“Photography As ART” script shows how James creates his art using only light, camera, and optics, in addition to considerable logistical planning, technical experimentation, patience and dedication.
Image 32 shows the STONEWALL illusion. After a short glimpse, show other stonewall photographs, including stonewalls crisscross Keith Farm.
Stonewalls are another addition especially unique to the Vineyard and all of New England landscapes. The golden age of stonewall building, mostly out of granite, for fencing, boundary lines, or an animal pound was from 1775 to 1825.
CUT back to the STONEWALL illusion in pans, tilts, and overall.
I searched for a particularly beautiful sample and one that could be painfully comfortable for my MUSE. She had to stay in her reclined position on the wall while I spent hours to recreate the stone’s petrifaction on her with body paint, in order to capture this STONEWALL illusion.
The word about MV is people go there to hang out. It is a pristine and beautiful place were billboards, chain stores, and traffic lights are left behind on the mainland. Take off your shoes and let the sand between your toes.
CUT back to the HANGING OUT ON THE VINEYARD illusion
As in the photograph HANGING OUT ON THE VINEYARD notice the
red pumps abandoned in the beach grass, and the last thing
our muse is hanging on the line is her panties, preceded by
her bra, stockings, skirt, and blouse… there she is “au
natural.” She’ll fit right in with the Vineyard’s array of
clothing optional beaches.
Image 33 shows a glimpse of the HANGING OUT ON THE VINEYARD illusion. CUT to scenes of the Vineyard typical of it’s laid back atmosphere, such as the shoes left on the fence, artist painting, lying on the beach, sailing, etc.
Image 34 shows the material checklist and Image 35 a sketch for
HANGING OUT ON THE VINEYARD. Tilt down the page and DISSOLVE back to
the photographed illusion.
The materials, the lines and poles were hidden away in a location that took a bit of a hike to get to. I was awaiting puffy clouds, but in a year of visits to this beautiful Cedar Tree Neck location it was either overcast or cloudless. I always embrace the sun for photographs and finally went ahead letting my Muse just let it all hang out under that clear blue sky.
This two-photograph set FROM SEA TO SEA was inspired by a call from a Manhattan photographer; asking James where on the Vineyard is there a nice place to shoot. To that, he replied “turn around and you’ll be in a nice place,”
CUT to James talking to the camera/audience.
Martha’s Vineyard is a visually beautiful place in every direction… Of course, saying that is one thing, creating a visually literal interpretation of that is another matter. So how do you show the two sides of beauty at the same time?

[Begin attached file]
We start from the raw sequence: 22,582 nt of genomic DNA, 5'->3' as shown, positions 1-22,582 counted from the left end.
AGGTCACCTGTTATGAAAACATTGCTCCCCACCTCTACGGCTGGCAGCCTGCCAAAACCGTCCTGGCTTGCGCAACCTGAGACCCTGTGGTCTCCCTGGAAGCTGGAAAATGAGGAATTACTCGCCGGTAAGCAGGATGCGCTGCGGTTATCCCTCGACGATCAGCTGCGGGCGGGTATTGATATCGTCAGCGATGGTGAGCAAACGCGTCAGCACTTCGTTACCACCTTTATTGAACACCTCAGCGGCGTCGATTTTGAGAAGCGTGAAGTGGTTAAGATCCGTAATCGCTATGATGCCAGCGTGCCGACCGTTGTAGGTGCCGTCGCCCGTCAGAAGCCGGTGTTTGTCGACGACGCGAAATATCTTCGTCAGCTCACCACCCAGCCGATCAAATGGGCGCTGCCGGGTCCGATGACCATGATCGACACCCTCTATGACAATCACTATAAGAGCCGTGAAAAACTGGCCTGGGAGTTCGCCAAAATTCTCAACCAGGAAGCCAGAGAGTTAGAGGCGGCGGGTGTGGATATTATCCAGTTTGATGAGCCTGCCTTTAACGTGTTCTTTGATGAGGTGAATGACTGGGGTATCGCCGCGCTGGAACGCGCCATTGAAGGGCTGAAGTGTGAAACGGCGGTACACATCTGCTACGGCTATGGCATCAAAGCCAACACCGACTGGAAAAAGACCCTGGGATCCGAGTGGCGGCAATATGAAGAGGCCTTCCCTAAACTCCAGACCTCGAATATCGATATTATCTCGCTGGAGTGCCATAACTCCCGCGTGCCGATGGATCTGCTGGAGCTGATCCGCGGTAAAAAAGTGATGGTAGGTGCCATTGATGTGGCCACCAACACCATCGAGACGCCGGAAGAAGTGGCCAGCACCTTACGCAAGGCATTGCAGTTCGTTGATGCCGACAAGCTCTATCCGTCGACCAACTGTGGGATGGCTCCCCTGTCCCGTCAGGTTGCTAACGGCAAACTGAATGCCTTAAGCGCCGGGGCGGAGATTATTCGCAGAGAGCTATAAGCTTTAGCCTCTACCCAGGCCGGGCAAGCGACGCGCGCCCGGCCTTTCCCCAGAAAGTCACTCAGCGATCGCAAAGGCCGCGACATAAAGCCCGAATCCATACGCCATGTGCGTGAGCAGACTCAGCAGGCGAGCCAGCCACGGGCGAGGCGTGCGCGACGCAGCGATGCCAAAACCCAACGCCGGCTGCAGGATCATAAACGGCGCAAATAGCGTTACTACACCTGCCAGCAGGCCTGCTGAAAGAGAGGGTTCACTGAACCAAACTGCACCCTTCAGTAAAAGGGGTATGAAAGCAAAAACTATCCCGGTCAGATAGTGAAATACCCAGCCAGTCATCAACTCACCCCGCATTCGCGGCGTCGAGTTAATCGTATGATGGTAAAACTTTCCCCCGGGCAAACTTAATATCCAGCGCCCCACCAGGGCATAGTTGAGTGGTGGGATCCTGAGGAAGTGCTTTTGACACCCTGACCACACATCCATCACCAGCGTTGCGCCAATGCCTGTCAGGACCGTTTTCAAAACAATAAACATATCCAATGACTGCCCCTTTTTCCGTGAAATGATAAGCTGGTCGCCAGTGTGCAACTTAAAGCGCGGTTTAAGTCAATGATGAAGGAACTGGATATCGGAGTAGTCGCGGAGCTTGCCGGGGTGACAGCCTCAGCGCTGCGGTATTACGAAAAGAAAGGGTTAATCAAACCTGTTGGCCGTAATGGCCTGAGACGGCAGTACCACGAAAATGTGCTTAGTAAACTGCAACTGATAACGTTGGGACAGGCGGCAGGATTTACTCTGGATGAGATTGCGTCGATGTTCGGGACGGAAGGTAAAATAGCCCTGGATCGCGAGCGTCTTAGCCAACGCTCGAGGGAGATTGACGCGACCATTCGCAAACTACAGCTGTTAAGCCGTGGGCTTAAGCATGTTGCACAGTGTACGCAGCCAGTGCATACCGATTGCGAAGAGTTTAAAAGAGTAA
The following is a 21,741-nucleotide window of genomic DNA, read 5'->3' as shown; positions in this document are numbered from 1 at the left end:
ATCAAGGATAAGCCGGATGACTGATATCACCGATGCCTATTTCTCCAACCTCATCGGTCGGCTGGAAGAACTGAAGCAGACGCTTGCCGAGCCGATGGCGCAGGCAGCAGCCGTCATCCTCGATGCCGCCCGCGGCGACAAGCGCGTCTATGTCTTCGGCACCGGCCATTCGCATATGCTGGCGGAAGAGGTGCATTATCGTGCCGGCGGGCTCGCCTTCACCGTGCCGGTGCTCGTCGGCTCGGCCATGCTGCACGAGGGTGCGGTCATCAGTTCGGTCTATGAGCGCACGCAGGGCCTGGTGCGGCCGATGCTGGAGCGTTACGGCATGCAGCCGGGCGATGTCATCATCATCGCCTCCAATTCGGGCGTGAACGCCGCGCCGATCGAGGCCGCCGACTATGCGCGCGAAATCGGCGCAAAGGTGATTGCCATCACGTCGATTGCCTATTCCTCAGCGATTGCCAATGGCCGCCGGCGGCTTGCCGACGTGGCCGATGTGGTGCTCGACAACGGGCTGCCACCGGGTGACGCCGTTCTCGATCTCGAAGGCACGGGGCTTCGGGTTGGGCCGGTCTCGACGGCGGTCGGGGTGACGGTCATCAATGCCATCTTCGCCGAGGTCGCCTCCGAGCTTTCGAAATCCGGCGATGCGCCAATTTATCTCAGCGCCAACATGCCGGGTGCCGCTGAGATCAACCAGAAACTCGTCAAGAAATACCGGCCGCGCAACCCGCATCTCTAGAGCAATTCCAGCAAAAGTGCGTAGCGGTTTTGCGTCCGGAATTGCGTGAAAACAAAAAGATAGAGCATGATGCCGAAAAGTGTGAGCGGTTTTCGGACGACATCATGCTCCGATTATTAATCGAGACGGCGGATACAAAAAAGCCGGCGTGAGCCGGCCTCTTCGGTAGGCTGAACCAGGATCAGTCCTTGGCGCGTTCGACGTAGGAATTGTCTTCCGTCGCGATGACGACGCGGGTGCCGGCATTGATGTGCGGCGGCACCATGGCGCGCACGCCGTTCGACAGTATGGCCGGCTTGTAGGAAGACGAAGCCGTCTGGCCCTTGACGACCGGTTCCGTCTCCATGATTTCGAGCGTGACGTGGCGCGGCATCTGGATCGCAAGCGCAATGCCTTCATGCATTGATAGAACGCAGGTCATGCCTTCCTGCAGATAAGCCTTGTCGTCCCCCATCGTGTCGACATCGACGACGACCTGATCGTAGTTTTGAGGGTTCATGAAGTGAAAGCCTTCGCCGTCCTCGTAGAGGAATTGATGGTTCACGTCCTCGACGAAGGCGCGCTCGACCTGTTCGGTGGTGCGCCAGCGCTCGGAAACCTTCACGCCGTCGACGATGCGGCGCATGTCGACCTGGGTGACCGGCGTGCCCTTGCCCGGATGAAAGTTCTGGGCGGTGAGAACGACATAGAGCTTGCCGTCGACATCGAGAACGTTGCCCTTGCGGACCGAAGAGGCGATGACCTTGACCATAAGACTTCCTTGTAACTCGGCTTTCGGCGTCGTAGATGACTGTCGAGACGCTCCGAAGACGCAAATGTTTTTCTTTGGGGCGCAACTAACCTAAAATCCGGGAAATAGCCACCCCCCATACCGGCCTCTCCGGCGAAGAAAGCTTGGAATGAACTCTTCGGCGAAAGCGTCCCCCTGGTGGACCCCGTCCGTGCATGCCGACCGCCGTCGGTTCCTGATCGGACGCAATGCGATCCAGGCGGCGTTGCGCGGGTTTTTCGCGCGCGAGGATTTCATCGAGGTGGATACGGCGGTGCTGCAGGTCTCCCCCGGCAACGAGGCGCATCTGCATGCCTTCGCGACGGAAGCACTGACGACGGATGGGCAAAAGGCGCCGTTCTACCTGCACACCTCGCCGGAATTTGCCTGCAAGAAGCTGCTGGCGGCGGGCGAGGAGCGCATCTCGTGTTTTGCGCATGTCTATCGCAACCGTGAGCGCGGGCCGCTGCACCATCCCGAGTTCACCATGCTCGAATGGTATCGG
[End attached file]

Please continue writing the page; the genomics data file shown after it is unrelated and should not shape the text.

Image 36 shows FROM SEA and Image 39 TO SEA. PAN through both in timing with the Narrator starting comments.
Image 37 showing mirrors and Polaroid test set-up.
CUT to shots of the two sides of different things: A building, a body, a car, an apple (ideas that best demonstrate are welcome). In the final shots shows these things reflected by a mirror, ending with a flip of a CU of the mirrored Muse.
What came to mind was using a mirror that could reflect in the same photograph some of the beauty of a scene that was behind the camera. To that scene I would add the most beautiful part of nature, the Muse, of which every side is aesthetically pleasing.
CUT to James talking to the camera/audience. CUT to shots of Lamberts Cove and dunes
Finding a location offering a beautiful two-sided vantage point that could be photographed took a while. Finally, a spot at Lambert’s Cove Beach offered a tunnel shaped dune that gave a view of an inner lagoon, while the reverse direction overlooked Vineyard Sound.
He decided to use more than one single mirror to have more reflecting surfaces, and also to have them in irregular curved shapes so they would have a more organic fit with the environment.
The multiple mirror approach also considered photographer David Hockney’s thesis of how we see, with our eyes never fixed and always darting around any scene; it played in to our eye movement. This idea he later explored again in the Fragmented series.
Image 38 shows David Hockney’s MOTHER BRADFORD. Possibly show some other Hockey images and an photo of David.
Image 39 shows TO SEA. Dart around with the camera’s eye over various parts of the photograph. Then consider a virtual animation of the process, or some other suggestion for B-roll visuals here.
When I got the location all I had left to do was to position the mirrors. I staked a pole where the Muse would be and positioned the camera. I had prepared the mirrors with pikes and placed them close together in the sand. From there it was testing shots to determine the best optics, f- stop, positions, angles, distances, to align the mirrors and collect all the desired elements in focus, while at the time keeping myself and the camera out of any reflection.
As always, my Muse arrived on time. From there pressing the shutter button was the easy part. Together the two sides, FROM SEA… TO SEA, give us a visual duality of a sculpture.
CUT to Image 39 shows TO SEA and Image 36 in pans, tilts, zooms and overall.
THE END of Scene Six